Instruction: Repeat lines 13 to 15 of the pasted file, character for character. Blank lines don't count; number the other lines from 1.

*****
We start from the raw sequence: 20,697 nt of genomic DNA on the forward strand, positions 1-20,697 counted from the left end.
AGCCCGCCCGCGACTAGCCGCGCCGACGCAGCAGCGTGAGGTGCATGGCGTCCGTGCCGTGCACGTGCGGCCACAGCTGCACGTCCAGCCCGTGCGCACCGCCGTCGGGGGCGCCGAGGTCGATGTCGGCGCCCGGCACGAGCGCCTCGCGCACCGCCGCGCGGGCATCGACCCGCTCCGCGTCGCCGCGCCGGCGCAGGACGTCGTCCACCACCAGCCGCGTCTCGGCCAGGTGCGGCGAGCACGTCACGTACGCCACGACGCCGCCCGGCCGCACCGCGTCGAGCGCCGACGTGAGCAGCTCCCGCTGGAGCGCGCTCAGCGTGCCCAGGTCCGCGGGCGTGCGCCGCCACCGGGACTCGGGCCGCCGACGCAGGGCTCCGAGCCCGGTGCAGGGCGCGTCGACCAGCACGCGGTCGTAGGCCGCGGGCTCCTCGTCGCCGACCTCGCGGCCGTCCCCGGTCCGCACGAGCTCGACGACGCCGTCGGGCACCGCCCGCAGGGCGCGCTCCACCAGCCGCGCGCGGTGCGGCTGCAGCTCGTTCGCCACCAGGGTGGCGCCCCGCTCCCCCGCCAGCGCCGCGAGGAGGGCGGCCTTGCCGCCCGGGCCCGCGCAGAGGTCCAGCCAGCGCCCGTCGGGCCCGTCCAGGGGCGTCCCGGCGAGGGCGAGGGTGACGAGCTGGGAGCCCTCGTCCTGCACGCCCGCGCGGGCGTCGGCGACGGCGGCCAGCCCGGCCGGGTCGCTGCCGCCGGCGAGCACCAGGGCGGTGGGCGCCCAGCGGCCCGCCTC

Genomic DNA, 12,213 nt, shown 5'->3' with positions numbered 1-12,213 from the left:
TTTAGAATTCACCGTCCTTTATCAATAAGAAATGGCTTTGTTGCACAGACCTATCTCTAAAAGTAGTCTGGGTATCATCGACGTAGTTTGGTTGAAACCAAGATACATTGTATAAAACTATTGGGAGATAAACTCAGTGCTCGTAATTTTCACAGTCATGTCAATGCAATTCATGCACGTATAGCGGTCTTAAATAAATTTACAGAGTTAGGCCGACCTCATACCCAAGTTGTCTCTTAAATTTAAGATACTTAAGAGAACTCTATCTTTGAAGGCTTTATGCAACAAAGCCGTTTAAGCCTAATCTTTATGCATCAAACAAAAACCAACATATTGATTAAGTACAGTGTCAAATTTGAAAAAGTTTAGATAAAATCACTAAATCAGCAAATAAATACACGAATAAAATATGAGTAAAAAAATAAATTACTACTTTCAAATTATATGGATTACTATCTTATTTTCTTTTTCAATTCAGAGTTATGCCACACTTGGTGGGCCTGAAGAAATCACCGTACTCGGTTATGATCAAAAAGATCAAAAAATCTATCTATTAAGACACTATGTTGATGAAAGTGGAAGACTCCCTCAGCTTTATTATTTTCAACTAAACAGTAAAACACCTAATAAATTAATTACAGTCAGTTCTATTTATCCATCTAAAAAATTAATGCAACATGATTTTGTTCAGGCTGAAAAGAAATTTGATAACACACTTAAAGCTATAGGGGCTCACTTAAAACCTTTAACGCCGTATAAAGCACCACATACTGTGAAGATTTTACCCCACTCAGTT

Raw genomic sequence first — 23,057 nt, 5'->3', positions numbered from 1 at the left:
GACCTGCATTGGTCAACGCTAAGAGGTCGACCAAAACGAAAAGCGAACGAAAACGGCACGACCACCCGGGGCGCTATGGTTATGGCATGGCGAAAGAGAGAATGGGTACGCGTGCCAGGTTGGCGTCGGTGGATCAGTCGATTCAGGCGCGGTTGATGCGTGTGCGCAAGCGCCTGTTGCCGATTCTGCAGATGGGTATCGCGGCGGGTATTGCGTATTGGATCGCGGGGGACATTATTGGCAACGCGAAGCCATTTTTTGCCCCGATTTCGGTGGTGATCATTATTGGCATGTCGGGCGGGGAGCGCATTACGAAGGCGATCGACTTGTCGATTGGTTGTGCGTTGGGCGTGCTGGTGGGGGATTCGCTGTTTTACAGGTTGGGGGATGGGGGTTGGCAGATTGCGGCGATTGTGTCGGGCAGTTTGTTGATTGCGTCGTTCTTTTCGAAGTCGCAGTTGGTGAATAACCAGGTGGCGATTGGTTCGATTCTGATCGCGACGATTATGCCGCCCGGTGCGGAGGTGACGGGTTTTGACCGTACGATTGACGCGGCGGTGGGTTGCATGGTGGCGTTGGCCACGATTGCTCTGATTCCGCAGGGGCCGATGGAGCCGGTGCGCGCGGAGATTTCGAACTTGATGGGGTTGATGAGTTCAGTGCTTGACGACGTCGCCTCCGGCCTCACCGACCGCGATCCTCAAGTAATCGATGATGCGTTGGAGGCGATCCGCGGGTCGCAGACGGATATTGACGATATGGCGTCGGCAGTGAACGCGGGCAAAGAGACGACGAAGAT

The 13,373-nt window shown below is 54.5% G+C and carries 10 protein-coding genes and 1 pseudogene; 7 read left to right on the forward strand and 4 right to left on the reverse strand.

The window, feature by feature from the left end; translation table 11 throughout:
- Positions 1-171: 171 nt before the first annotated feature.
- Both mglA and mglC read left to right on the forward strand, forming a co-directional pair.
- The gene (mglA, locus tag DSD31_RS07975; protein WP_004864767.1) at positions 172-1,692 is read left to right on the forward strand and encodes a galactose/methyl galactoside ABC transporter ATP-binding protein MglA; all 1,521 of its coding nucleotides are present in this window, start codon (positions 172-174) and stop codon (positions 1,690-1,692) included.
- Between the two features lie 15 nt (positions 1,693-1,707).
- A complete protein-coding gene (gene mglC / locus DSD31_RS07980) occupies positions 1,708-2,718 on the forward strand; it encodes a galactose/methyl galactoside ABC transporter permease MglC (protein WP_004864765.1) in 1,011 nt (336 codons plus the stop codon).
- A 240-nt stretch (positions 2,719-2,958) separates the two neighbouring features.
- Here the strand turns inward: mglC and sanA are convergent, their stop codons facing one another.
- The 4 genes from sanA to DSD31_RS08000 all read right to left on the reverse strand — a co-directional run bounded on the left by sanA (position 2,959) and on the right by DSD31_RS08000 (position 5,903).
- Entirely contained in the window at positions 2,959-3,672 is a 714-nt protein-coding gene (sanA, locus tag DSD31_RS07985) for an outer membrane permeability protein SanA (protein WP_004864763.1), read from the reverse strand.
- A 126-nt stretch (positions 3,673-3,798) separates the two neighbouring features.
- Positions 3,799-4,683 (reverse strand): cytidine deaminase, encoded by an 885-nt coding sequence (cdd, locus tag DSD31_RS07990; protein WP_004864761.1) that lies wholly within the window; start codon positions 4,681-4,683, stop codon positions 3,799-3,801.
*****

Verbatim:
- A complete protein-coding gene (gene mglC / locus DSD31_RS07980) occupies positions 1,708-2,718 on the forward strand; it encodes a galactose/methyl galactoside ABC transporter permease MglC (protein WP_004864765.1) in 1,011 nt (336 codons plus the stop codon).
- A 240-nt stretch (positions 2,719-2,958) separates the two neighbouring features.
- Here the strand turns inward: mglC and sanA are convergent, their stop codons facing one another.